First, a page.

Kelly Bryson: Well, now you’re bringing in another element, which is consciousness of the intention I’d like to be having when I’m expressing myself. You bring in 2 important elements: one is “I sometimes do have a charge on it...I am frustrated as heck about it”…and I want to bring that in, and I want to bring that in cleanly and directly. I want to say “I’m frustrated as hell.” The other part is the intention. I want my intention to be to get heard, to be connected with, to be understood, and not to make wrong. Because if I’m still in this belief system in my thought world, and I still have the intention to hurt you or make you wrong or make you guilty, it doesn’t matter what technique you’re using. You can do the process of non-violent communication out the kazoo, and you’re still going to come across with that blaming, angry energy. So, this helps in 2 ways: it helps remind me of what my intention is. My intention is to get heard, connected, to get understanding. It’s often to get understanding of some pain going on with me, and perhaps to negotiate our needs so that we can create a win-win. But then the other thing is that I also want to stay conscious that my intention is never to make wrongs, just to simply get heard. And then to negotiate my needs. I do want to get behaviors to change and things, but I want to do so not by inspiring an energy of fear or guilt, because if I do that I can get you to pick your clothes up by using fear tactics or guilt tactics or whatever, but I’m going to pay a heavy cost if I get you to do that. So the intention of non-violent communication is two-fold: one, to create a quality of connection that makes people want to give, naturally, willingly from their hearts. And then to get that giving to happen so that there isn’t a cost or residue, to get natural giving to occur back and forth to each other, not giving based on fear, blame, shame, guilt.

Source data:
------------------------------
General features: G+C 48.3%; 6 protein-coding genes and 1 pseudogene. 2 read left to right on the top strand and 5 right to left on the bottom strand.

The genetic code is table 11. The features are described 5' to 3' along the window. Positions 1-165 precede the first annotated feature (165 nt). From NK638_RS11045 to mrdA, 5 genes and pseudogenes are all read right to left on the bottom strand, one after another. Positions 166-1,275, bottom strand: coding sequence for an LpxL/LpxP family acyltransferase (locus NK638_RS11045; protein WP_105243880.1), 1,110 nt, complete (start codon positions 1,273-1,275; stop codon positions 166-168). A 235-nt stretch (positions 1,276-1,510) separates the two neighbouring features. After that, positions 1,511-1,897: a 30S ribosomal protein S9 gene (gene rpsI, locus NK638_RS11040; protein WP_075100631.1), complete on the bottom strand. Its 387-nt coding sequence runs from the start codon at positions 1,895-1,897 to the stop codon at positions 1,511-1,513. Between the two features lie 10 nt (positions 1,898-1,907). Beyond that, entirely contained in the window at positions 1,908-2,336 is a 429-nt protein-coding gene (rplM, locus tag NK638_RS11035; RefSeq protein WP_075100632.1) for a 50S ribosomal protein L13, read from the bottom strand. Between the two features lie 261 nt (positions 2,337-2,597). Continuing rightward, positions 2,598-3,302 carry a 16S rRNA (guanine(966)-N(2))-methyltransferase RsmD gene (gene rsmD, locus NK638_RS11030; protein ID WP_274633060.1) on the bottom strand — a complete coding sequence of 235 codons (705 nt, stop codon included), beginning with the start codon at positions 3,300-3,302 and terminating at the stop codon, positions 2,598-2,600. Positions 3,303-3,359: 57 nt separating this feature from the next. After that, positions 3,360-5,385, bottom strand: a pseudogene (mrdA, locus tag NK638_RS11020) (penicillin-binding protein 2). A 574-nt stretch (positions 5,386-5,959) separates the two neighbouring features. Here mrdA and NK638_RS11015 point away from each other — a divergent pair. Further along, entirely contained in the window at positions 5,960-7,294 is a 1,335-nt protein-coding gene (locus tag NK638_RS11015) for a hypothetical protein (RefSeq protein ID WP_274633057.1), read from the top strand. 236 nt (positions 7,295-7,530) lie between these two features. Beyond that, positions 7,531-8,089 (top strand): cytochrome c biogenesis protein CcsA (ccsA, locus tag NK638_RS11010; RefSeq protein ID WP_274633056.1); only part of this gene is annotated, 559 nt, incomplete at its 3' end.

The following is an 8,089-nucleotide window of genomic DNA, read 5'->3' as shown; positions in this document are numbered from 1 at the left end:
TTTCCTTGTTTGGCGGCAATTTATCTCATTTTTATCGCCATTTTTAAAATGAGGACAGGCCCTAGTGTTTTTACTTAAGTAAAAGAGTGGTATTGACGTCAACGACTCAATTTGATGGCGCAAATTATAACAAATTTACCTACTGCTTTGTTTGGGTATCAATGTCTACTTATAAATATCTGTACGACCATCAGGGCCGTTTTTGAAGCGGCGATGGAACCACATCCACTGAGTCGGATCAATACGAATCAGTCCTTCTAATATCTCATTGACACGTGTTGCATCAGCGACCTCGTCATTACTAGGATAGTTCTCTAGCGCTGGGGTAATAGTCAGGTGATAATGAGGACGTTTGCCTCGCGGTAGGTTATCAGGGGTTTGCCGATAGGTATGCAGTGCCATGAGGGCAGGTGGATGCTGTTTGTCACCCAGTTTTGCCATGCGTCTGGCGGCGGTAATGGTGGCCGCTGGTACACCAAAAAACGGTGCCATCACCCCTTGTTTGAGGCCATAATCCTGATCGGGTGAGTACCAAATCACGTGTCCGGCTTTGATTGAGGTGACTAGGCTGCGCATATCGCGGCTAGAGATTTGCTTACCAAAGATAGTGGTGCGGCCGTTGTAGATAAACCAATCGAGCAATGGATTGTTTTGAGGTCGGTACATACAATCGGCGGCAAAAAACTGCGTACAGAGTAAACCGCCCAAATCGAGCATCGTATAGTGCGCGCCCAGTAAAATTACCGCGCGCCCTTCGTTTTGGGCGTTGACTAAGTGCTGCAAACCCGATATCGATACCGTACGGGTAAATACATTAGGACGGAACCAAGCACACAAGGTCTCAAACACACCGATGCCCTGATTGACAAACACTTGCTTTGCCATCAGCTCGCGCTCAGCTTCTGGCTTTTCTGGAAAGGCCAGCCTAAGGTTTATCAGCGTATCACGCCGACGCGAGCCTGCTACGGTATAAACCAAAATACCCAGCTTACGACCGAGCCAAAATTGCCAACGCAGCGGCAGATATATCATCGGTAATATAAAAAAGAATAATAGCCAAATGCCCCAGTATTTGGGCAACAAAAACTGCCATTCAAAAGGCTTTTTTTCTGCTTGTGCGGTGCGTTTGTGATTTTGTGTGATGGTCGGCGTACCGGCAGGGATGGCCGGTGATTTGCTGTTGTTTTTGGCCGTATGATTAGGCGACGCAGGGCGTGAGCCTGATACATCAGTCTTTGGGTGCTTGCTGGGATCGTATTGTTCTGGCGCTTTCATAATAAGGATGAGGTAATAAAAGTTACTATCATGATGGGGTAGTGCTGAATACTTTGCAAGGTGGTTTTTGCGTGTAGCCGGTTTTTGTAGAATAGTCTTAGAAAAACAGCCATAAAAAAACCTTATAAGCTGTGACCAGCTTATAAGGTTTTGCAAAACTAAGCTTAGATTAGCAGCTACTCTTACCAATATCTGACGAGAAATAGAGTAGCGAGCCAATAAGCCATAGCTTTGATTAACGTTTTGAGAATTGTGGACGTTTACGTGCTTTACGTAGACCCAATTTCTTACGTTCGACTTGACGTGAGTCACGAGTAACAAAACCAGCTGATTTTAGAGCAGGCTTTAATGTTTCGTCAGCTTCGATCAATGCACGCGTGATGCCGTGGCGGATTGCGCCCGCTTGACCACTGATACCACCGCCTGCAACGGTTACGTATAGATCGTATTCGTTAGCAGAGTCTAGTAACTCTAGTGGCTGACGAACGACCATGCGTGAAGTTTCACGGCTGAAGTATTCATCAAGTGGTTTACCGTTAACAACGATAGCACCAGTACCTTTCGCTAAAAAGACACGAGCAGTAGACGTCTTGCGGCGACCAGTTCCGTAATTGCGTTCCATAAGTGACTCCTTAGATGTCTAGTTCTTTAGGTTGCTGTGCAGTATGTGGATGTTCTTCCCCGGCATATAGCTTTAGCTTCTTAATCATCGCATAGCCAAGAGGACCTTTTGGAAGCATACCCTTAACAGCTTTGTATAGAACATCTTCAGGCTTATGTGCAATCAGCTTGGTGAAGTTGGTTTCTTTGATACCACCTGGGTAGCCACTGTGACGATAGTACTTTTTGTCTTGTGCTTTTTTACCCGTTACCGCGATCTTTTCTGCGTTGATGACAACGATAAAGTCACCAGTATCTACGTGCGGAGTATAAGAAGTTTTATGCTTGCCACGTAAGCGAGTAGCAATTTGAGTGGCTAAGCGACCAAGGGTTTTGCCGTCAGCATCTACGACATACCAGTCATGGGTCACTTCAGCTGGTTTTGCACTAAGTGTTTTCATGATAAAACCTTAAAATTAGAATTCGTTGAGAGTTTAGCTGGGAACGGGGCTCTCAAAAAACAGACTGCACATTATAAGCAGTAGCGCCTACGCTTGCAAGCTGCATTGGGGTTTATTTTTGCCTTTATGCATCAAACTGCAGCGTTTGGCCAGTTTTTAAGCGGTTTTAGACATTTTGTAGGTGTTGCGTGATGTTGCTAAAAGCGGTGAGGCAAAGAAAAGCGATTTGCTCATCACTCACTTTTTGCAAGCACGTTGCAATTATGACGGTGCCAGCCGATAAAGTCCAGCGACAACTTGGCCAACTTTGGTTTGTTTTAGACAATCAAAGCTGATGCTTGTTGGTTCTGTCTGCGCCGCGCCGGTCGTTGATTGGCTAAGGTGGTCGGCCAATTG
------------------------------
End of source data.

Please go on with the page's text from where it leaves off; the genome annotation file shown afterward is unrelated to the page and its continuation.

Chip August: So it’s your belief then that people do naturally want to give to each other? I think there are certain people listening who’ve had the experience that you know “Men just want to dominate the conversation” or “Women just want to hen-peck me”…they’re not so sure about that fundamental nature of human beings wanting to give. Are you so sure?
Kelly Bryson: For lots of reasons I would say yes because I can look at myself, and what is one of my greatest joys? It’s when I’m contributing, giving, meeting someone’s need and it really brings me joy I love it—it’s almost like a definition of love. Meeting people’s needs, there’s an energy, there’s a connection that happens when we’re meeting each other’s needs that is ecstatic. It’s joyful. It’s a true drug, it’s a high to do that. And the other thing is just my observation of people. A little example is I had some people come into my office recently—a family: little Joey, he’s like 4 and a half, he comes in and he’s crying and sniffling. He says…he’s reporting to me...I said “Joey, what’s going on?” He says “Grandma took the trash out.” (laughing) Grandma had been visiting from out of town and she took the trash out. I said “That’s upsetting to you?” He said “Yeah, that’s my job.” And the reason he felt that way is that it was something important to him, something that we wanted to do that he felt disappointed to have taken from him was because he has never been punished in his family and he has never been rewarded for doing anything. So, he’s still connected to the intrinsic love of contributing and giving. Never been coerced. This is the reason a lot of people don’t engage in natural giving because in their families they had conditional love based on punishments and rewards, so they lost touch with natural giving. So it’s kind of obscure for them now. Now it’s always “What’s in it for me?” and that’s the only thought.